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Civic heraldry of South Africa
The shield tells a story about the Third Swaziland Convention, signed in December 1894 by President Paul Kruger and the British High Commissioner, Sir Henry Loch. Neither of them was willing to negotiate on the other's territory, so the railway bridge over the Grensspruit (border stream), marking the border between the Zuid-Afrikaansche Republiek (ZAR) and Natal, was chosen as a neutral venue. A railway coach was placed in the middle of the bridge (today called the Convention Bridge), straddling the middle of the stream. The two statesmen could then sit at the conference table, each on his own soil. The bridge was proclaimed a historical monument in 1954. The wavy barrulets symbolise the stream. The clasped hands symbolise Kruger and Loch and the agreement they reached over the future of Swaziland. That state became a protectorate under the auspices of both the ZAR and Britain. Britain became the sole protector in 1900, following the annexation of the ZAR.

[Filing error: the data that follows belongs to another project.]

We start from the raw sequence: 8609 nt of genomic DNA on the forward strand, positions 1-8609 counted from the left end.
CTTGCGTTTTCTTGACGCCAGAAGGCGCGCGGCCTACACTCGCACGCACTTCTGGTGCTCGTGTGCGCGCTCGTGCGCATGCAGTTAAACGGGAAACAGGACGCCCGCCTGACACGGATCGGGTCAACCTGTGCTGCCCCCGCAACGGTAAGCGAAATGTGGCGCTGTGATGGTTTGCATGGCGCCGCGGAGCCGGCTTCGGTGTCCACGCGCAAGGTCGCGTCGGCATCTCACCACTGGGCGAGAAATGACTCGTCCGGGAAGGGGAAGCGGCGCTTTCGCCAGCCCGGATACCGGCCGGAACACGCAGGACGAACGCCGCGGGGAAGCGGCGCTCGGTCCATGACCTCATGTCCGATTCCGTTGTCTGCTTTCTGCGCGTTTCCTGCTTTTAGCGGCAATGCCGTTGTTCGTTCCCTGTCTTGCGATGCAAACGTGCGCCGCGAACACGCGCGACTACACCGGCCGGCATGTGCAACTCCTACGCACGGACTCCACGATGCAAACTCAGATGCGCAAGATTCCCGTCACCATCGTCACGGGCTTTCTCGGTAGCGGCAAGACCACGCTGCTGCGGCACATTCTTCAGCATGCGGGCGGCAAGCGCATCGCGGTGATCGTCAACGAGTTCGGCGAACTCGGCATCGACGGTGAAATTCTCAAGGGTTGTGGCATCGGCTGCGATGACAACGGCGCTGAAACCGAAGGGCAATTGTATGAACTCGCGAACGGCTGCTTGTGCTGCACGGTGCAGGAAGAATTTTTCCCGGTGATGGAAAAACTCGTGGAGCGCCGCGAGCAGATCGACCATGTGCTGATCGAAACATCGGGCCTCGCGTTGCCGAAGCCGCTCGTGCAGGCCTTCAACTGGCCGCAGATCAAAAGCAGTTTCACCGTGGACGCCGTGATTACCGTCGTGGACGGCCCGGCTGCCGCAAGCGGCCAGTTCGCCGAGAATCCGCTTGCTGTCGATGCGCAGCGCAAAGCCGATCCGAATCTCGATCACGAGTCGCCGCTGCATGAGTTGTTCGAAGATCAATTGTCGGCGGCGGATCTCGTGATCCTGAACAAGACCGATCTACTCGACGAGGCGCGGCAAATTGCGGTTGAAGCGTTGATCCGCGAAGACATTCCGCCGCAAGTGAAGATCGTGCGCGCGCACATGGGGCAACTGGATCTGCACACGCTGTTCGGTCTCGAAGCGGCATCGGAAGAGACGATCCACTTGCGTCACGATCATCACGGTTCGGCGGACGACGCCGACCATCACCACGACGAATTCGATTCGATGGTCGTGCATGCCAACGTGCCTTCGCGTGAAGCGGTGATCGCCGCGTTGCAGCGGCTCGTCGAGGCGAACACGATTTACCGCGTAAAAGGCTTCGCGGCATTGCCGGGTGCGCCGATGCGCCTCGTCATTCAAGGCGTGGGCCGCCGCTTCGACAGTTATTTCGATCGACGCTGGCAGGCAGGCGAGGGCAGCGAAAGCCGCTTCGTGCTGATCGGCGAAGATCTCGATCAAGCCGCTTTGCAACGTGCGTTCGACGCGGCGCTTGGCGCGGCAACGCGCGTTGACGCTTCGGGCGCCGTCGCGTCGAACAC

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Literature : Scan from first day cover; Background from Mike Oettle.